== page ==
Reuters Health Information (2006-03-08): Entecavir bests lamivudine for treatment of chronic hepatitis B
Drug & Device Development
Entecavir bests lamivudine for treatment of chronic hepatitis B
Last Updated: 2006-03-08 17:00:15 -0400 (Reuters Health)
NEW YORK (Reuters Health) - Entecavir appears to be more effective than lamivudine for the treatment of hepatitis B e antigen (HBeAg)-negative and HBeAg-positive chronic hepatitis B (HBV) during 1 year of treatment, according to two phase III trials reported in the March 9th issue of the New England Journal of Medicine.
However, entecavir (Baraclude, Bristol-Myers Squibb) is considerably more expensive, Dr. Jay H. Hoofnagle notes in an accompanying editorial, and its safety over the long-term has yet to be established.
Entecavir is a selective guanosine analogue that inhibits HBV DNA polymerase, Dr. Ting-Tsung Chang from National Cheng Kung University Hospital in Tainan, Taiwan, and his co-authors explain.
They enrolled patients with HBeAg-positive hepatitis B who had not previously been treated with a nucleoside analogue. Patients were randomly assigned to entecavir 0.5 mg once daily (n = 354) or lamivudine (Epivir-HBV, GlaxoSmithKline) 100 mg once daily (n = 355).
At 48 weeks, entecavir was associated with a higher rate of histologic improvement (72% versus 62%, p = 0.009) and alanine aminotransferase level normalization (68% versus 60%, p = 0.02). HBV DNA fell to undetectable levels in 67% of entecavir-treated patients and in 36% of those on lamivudine (p < 0.001).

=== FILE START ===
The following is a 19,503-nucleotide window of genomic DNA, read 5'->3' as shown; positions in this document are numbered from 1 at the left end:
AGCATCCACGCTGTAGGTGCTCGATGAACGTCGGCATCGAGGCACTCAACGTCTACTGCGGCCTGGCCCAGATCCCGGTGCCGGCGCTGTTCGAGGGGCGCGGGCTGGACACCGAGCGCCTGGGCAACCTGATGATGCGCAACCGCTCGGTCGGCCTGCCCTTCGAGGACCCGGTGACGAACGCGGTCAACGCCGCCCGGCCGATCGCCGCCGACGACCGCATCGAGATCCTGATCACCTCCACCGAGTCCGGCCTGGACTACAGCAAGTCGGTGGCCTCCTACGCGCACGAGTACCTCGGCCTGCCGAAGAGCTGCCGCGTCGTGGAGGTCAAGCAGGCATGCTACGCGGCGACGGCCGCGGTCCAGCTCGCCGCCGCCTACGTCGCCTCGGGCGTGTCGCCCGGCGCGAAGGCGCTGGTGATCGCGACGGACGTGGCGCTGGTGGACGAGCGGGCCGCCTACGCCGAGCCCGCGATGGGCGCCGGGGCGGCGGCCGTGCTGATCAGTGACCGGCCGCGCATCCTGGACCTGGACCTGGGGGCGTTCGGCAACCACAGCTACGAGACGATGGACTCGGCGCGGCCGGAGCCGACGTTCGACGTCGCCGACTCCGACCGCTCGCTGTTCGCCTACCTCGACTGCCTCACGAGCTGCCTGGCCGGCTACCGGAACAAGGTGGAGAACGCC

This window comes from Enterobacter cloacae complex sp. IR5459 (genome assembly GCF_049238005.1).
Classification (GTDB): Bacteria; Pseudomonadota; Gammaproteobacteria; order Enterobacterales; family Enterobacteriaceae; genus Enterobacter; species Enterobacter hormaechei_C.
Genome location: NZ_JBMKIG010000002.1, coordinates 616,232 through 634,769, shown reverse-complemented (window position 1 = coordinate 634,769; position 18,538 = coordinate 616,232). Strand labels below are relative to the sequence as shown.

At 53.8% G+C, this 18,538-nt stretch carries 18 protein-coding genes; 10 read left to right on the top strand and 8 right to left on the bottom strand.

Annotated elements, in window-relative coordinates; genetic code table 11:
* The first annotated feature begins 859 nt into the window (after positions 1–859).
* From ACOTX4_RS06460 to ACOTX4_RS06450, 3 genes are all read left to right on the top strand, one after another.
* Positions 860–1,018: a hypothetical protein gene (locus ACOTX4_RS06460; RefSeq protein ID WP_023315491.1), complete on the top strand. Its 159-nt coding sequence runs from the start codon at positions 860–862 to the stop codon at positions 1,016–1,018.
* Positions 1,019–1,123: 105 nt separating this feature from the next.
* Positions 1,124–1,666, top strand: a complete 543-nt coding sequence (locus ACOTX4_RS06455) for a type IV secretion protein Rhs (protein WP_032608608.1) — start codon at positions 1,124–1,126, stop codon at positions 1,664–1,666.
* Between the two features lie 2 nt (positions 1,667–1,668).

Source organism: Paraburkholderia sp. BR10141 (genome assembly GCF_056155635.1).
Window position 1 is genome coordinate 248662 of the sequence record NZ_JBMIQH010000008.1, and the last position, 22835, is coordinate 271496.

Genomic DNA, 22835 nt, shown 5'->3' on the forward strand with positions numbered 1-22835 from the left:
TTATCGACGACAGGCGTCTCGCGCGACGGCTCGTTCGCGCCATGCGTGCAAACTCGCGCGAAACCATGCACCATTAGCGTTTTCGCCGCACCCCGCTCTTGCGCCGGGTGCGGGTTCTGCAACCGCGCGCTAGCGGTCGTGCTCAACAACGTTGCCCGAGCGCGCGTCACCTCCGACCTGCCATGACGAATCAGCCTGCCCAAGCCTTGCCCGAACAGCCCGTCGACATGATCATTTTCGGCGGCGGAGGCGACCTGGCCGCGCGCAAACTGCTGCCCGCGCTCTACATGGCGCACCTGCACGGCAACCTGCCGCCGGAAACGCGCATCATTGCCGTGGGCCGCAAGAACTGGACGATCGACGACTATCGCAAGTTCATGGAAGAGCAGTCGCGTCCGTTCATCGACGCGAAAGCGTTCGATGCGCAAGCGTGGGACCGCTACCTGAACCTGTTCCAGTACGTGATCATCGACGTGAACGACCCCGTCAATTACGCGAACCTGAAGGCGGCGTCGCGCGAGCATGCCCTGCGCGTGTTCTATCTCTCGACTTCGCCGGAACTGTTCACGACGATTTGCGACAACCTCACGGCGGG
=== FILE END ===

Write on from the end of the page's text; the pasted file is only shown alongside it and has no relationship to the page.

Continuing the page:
"The improved histologic benefit of entecavir as compared with lamivudine and its greater effect on viral suppression suggest that with long-term treatment, entecavir might also reduce the risk of end-stage liver disease and hepatocellular carcinoma," Dr. Chang and the team write.
Meanwhile, Dr. Ching-Lung Lai, from Queen Mary Hospital in Hong Kong, and colleagues performed a similar study among patients with HBeAg-negative hepatitis B, with 325 randomized to entecavir and 313 to lamivudine.
At 48 weeks, histologic improvement (70% versus 61%, p = 0.01) and alanine aminotransferase level normalization (78% versus 71%, p = 0.045) favored entecavir. Undetectable HBV DNA levels were achieved in 90% of those on entecavir and 72% of those on lamivudine.
In both studies, the adverse event profiles were similar in the two treatment groups, and the authors observed no evidence of viral resistance to entecavir. The two research teams note that continued surveillance will be required to confirm entecavir's long-term safety.
The researchers conclude that entecavir can be considered as primary therapy for patients with HBeAg-negative and HBeAg-positive chronic hepatitis B not previously treated with a nucleoside analogue.
In his editorial, Dr. Hoofnagle, from the National Institute of Diabetes and Digestive and Kidney Diseases in Bethesda, Maryland, notes that entecavir, like other antiviral agents, "is easy to start but difficult to stop" because of the risk of relapse and severe exacerbation once the drug is stopped.
He suggests that either adefovir or entecavir would be appropriate first-line agents, but that treatment should not be based on HBV DNA levels alone, but instead should be started if active disease is present.
N Engl J Med 2006;354:1001-1020,1074-1075.